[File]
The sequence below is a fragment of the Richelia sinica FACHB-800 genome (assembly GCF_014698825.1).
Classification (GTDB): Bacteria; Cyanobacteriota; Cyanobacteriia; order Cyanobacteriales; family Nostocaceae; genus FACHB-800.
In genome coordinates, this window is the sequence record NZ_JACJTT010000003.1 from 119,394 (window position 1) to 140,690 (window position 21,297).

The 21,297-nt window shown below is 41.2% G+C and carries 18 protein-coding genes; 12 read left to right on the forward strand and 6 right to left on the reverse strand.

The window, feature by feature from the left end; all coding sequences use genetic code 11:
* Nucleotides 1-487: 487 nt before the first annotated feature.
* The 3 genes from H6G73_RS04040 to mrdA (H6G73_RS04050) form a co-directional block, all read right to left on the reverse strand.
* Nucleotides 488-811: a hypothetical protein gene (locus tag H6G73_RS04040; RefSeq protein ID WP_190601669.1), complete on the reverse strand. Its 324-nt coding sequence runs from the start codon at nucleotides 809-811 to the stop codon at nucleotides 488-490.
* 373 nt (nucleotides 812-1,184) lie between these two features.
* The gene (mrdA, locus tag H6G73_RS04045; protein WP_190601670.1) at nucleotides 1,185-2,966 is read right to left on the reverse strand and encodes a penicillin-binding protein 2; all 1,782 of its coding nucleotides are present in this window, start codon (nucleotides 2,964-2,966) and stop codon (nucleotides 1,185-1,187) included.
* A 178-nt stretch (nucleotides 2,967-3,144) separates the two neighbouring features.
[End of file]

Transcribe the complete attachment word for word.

The sequence below is a fragment of the Richelia sinica FACHB-800 genome (assembly GCF_014698825.1).
Classification (GTDB): Bacteria; Cyanobacteriota; Cyanobacteriia; order Cyanobacteriales; family Nostocaceae; genus FACHB-800.
In genome coordinates, this window is the sequence record NZ_JACJTT010000003.1 from 119,394 (window position 1) to 140,690 (window position 21,297).

The 21,297-nt window shown below is 41.2% G+C and carries 18 protein-coding genes; 12 read left to right on the forward strand and 6 right to left on the reverse strand.

The window, feature by feature from the left end; all coding sequences use genetic code 11:
* Nucleotides 1-487: 487 nt before the first annotated feature.
* The 3 genes from H6G73_RS04040 to mrdA (H6G73_RS04050) form a co-directional block, all read right to left on the reverse strand.
* Nucleotides 488-811: a hypothetical protein gene (locus tag H6G73_RS04040; RefSeq protein ID WP_190601669.1), complete on the reverse strand. Its 324-nt coding sequence runs from the start codon at nucleotides 809-811 to the stop codon at nucleotides 488-490.
* 373 nt (nucleotides 812-1,184) lie between these two features.
* The gene (mrdA, locus tag H6G73_RS04045; protein WP_190601670.1) at nucleotides 1,185-2,966 is read right to left on the reverse strand and encodes a penicillin-binding protein 2; all 1,782 of its coding nucleotides are present in this window, start codon (nucleotides 2,964-2,966) and stop codon (nucleotides 1,185-1,187) included.
* A 178-nt stretch (nucleotides 2,967-3,144) separates the two neighbouring features.